Actress Briana Evigan on her two recent queer roles and ideas on shifting sexuality

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AE: Shifting gears to ToY, Chloe’s a very different character from Jude. What attracted you to playing her?

BE: So crazy to do these kind of back-to-back. I did ToY first and Love Is All You Need? after. In my world, I’ve only met men that I’ve fallen for. I do believe that anything’s possible. I really do believe that you can meet a certain person and that could all shift, whatever their sex is. That hasn’t happened necessarily in my case, but that was what was really interesting for me with Chloe. Again, she wasn’t necessarily bisexual or lesbian or straight or anything. But she met this woman who turned her world upside down.

When I read the script, I loved how dark it was, I loved how crazy it was and weird it was and sensual. And the director was just super artsy and just explained things in such a cool way. I could see his vision for everything when we talked and I feel like he saw mine with Chloe and what I wanted to do with her. She’s just this troubled girl and I was really looking forward to playing her. I knew some people like her in high school so I was definitely able to tap into some people I know that really reminded me of what I had read. I was really excited to dive into this dark, kind of weird world of Chloe’s and Kat.

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AE: Why do you think Chloe is so fascinated by Kat?

BE: I mean, I think she does want a mom. There’s definitely a big mom issue there. I think Kat is the first person that stops Chloe in her tracks. She challenges her. I don’t think Chloe’s used to that. I don’t think she’s ever had that. Of course, besides her being this beautiful woman that’s intriguing to her, I think she puts her in her place. And she doesn’t like it, but she loves that. That’s something that she needs. I also think that because they have a dark history that she’s relatable. She’s able to relate to Kat on a level of pain that maybe is unspoken. They’ve both got something going on deep down and I think she feels that with Kat.

 

AE: Chloe seems at times to be unaware of the power dynamics within her relationship with Kat. She is the client here after all. Do you think she’s truly oblivious to her power, is choosing to ignore it, or is it a combination of both?

BE: I think it’s a combination of both. I think that Chloe is a little bit naïve. She’s young. I mean, Kat’s so much more mature than her. It can be annoying. Chloe’s wealthy and gets what she wants and treats people that way. She’s kind of a little brat, and that’s what she’s used to. So yeah, I don’t think it’s even. There’s a balance there, but I do think she is naïve.

 

AE: From the ease with which Chloe slips into a sexual relationship with Kat and how quick she is to present her as her girlfriend and the resulting lack of shock about that, I got the sense that Chloe’s been with women before. Do you know that to be the case?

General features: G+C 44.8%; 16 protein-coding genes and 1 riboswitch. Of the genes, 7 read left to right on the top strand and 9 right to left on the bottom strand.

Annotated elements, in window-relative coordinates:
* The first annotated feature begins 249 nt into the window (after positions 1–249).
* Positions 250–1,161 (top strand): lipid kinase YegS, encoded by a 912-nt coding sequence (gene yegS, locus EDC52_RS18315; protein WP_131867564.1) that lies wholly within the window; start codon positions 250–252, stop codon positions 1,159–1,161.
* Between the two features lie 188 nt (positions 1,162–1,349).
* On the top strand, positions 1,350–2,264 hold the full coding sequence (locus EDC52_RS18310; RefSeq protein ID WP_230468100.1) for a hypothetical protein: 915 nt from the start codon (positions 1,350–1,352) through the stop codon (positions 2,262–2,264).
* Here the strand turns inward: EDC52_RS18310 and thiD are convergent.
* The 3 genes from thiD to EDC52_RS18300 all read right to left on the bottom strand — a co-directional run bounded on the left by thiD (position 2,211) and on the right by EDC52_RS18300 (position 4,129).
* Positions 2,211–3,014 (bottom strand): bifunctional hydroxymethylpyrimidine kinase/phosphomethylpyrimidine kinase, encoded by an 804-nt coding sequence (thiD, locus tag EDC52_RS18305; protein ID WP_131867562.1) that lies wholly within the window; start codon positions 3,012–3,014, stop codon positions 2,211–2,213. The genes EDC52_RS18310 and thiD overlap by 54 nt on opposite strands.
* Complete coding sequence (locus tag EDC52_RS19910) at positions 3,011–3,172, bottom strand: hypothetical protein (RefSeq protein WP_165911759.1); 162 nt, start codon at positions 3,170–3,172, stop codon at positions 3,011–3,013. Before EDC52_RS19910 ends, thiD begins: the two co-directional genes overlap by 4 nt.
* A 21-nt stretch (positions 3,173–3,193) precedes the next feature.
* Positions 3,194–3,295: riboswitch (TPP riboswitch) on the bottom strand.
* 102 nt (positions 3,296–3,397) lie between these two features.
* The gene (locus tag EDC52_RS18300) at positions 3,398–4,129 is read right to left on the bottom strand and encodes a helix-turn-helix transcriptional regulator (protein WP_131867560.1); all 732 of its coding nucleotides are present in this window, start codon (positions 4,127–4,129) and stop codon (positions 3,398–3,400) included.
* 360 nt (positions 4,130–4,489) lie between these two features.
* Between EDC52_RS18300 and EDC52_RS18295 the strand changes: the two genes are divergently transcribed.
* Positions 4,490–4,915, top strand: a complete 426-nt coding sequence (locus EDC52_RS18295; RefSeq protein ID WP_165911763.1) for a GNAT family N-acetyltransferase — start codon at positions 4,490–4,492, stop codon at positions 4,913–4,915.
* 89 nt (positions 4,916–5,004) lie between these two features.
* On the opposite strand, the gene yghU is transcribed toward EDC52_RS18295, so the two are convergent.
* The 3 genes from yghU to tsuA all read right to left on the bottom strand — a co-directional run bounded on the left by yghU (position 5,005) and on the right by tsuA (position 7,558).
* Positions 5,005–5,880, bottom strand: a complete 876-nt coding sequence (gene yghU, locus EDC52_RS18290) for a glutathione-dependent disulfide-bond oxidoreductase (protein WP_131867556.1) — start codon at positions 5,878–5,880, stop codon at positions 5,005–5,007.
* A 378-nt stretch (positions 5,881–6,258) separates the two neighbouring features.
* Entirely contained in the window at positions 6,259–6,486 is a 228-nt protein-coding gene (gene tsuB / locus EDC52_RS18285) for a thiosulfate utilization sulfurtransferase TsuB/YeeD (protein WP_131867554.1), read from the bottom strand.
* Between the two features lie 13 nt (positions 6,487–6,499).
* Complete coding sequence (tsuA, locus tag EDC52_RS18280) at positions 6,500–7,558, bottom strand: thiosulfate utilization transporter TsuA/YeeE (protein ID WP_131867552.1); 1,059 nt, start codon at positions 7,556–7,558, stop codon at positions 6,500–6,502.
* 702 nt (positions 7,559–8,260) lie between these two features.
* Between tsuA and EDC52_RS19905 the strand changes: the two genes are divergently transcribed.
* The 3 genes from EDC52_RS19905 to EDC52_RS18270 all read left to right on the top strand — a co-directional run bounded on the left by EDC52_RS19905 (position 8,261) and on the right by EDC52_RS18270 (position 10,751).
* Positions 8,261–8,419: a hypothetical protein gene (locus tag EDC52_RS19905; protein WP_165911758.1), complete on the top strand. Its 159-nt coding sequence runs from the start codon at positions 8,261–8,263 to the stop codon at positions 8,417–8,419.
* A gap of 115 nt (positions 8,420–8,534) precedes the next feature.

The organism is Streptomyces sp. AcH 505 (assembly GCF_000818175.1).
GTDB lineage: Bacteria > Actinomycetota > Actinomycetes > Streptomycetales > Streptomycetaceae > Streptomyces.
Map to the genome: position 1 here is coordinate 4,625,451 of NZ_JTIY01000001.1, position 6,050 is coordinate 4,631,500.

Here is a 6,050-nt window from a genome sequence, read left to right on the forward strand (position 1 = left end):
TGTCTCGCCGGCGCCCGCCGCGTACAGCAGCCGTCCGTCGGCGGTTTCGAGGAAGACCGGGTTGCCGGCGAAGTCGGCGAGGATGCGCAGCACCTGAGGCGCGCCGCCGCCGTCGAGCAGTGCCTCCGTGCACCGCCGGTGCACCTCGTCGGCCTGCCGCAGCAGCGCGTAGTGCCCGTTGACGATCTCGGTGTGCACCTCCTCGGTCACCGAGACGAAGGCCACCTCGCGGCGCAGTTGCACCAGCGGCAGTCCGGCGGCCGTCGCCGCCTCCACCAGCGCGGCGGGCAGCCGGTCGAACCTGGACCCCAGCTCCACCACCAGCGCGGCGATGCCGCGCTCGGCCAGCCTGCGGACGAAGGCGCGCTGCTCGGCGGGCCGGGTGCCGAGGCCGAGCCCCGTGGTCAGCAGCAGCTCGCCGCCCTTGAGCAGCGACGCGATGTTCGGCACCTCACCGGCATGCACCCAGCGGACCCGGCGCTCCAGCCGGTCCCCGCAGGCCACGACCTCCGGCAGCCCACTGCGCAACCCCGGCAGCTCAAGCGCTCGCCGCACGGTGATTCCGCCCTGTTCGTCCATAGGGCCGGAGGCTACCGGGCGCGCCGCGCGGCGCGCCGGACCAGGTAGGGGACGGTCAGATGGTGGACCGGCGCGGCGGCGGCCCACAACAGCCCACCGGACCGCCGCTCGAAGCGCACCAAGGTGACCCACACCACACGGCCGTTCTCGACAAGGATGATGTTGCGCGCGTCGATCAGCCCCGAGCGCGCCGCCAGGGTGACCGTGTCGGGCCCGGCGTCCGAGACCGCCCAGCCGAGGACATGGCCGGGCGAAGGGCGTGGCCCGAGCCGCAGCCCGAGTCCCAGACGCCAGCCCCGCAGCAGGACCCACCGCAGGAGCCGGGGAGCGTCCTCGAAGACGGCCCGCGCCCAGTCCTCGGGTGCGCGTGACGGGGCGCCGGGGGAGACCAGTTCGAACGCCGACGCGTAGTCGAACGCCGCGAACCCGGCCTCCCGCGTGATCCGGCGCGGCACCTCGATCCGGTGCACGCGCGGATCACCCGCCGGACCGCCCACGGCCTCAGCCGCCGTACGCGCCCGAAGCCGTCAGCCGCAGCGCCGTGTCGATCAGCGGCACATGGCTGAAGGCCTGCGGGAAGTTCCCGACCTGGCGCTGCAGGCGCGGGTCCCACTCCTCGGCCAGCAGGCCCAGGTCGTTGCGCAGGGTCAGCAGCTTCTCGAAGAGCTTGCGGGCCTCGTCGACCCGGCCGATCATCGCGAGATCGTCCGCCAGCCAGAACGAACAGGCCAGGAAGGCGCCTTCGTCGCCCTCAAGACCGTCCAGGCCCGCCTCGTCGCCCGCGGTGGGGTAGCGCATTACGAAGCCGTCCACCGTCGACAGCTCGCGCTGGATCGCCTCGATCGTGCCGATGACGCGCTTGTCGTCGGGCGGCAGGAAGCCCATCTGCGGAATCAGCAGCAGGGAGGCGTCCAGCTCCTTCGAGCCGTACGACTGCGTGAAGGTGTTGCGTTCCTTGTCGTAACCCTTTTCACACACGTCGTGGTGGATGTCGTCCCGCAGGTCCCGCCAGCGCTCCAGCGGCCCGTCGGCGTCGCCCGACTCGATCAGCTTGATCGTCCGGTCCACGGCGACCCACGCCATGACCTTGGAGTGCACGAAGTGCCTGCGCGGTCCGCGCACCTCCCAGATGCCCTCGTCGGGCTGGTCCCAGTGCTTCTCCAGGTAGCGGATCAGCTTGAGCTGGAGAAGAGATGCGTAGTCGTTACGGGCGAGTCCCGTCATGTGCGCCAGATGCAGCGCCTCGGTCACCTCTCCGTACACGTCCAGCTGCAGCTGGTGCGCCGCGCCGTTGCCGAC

BE: It wasn’t discussed. I think what was discussed, if I remember correctly, was Patrick Chapman, the director, bringing up, “She’s been all over the map. She likes new things, she likes change. She definitely goes with the flow and is on an adventure all the time.” But that wasn’t fully discussed.

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AE: You’ve now been involved with two queer projects in a short period of time. Do you find you get something special out of these kinds of roles? Can you see yourself getting involved with such themed projects in the near future?

BE: Absolutely. These two have probably been my two favorite films so far that I’ve been so fortunate enough to do. I really feel super blessed about these two. I would 100 percent say yes to any role like either of these two again. I think it’s so important and crucial to what’s going on right now in the world. Like we have to make a change right now with what is going on and people have to choose love over fear and violence and everything. It makes me sick. So yeah, I’d be glad to be a woman that’s standing up for all of these types of roles, for sure.

 

AE: The movies are still going around the festival circuit, but have you received any kind of feedback from queer women who have watched you in these roles? What’s your interaction been like so far?

BE: It’s been pretty small. Like you said, neither of them have hit the big screens in any way yet. I mean, ToY has come out and I’m getting really, really incredible comments from my fans on Instagram that honestly like, they’re blowing me away. It’s so cool. I don’t know what community they’re in or what they are or what they consider themselves, but I’m looking at it as just such a huge compliment that they’re even reaching out and writing these really kind words on my pages to me. I hope they are long-term fans and that many more of them come.

 

AE: So what’s next for you? I know you’ve been involved in producing in the past–are you still doing that? What’s next in terms of projects?

BE: Well right now, of course, I’m in the audition process. But I am developing four, five projects right now: action-comedy, a comedy movie, drama, drama for a cable TV show–a bunch of really fun stuff. And I’m working closely with animals. I’m going to Africa in two weeks on a big, big trip with the African Wildlife Foundation that I’m really looking forward to.

ToY is available for download and streaming on iTunes, Google Play, Amazon and other video-on-demand services. Visit the movie’s website to find out more. To watch Love Is All You Need?, visit the film’s website to find out when it’ll be screening near you and for future release news.

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